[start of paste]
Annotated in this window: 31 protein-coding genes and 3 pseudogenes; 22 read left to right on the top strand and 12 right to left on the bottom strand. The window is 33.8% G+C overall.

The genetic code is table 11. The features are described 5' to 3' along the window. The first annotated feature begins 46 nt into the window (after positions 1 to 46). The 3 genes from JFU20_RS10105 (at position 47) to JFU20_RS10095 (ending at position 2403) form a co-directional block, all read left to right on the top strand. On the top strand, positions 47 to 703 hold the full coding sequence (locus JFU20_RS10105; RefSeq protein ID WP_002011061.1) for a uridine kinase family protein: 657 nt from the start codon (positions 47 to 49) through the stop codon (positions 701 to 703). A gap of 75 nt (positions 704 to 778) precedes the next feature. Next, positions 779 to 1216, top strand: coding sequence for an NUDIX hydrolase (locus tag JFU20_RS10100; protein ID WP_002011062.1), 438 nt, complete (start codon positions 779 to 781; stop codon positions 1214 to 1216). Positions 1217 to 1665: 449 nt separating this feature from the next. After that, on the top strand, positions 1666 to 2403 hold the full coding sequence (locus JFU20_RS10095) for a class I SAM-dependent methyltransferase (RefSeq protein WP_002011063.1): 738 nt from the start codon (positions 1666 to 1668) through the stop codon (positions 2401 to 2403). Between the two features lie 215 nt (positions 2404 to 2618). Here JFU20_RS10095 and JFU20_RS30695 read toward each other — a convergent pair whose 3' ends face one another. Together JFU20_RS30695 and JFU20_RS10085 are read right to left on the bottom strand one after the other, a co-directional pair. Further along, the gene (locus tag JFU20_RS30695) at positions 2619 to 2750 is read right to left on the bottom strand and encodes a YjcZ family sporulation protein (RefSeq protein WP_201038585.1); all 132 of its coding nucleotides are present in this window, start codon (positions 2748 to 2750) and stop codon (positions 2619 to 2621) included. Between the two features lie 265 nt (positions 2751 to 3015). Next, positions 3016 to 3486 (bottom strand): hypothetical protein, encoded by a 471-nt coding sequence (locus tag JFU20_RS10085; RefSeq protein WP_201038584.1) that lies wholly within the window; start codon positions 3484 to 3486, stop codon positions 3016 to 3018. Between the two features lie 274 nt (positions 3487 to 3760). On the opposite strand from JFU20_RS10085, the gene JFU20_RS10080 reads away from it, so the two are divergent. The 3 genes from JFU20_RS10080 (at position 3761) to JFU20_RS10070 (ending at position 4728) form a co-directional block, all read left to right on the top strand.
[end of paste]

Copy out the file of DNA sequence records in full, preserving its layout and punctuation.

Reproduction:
Annotated in this window: 31 protein-coding genes and 3 pseudogenes; 22 read left to right on the top strand and 12 right to left on the bottom strand. The window is 33.8% G+C overall.

The genetic code is table 11. The features are described 5' to 3' along the window. The first annotated feature begins 46 nt into the window (after positions 1 to 46). The 3 genes from JFU20_RS10105 (at position 47) to JFU20_RS10095 (ending at position 2403) form a co-directional block, all read left to right on the top strand. On the top strand, positions 47 to 703 hold the full coding sequence (locus JFU20_RS10105; RefSeq protein ID WP_002011061.1) for a uridine kinase family protein: 657 nt from the start codon (positions 47 to 49) through the stop codon (positions 701 to 703). A gap of 75 nt (positions 704 to 778) precedes the next feature. Next, positions 779 to 1216, top strand: coding sequence for an NUDIX hydrolase (locus tag JFU20_RS10100; protein ID WP_002011062.1), 438 nt, complete (start codon positions 779 to 781; stop codon positions 1214 to 1216). Positions 1217 to 1665: 449 nt separating this feature from the next. After that, on the top strand, positions 1666 to 2403 hold the full coding sequence (locus JFU20_RS10095) for a class I SAM-dependent methyltransferase (RefSeq protein WP_002011063.1): 738 nt from the start codon (positions 1666 to 1668) through the stop codon (positions 2401 to 2403). Between the two features lie 215 nt (positions 2404 to 2618). Here JFU20_RS10095 and JFU20_RS30695 read toward each other — a convergent pair whose 3' ends face one another. Together JFU20_RS30695 and JFU20_RS10085 are read right to left on the bottom strand one after the other, a co-directional pair. Further along, the gene (locus tag JFU20_RS30695) at positions 2619 to 2750 is read right to left on the bottom strand and encodes a YjcZ family sporulation protein (RefSeq protein WP_201038585.1); all 132 of its coding nucleotides are present in this window, start codon (positions 2748 to 2750) and stop codon (positions 2619 to 2621) included. Between the two features lie 265 nt (positions 2751 to 3015). Next, positions 3016 to 3486 (bottom strand): hypothetical protein, encoded by a 471-nt coding sequence (locus tag JFU20_RS10085; RefSeq protein WP_201038584.1) that lies wholly within the window; start codon positions 3484 to 3486, stop codon positions 3016 to 3018. Between the two features lie 274 nt (positions 3487 to 3760). On the opposite strand from JFU20_RS10085, the gene JFU20_RS10080 reads away from it, so the two are divergent. The 3 genes from JFU20_RS10080 (at position 3761) to JFU20_RS10070 (ending at position 4728) form a co-directional block, all read left to right on the top strand.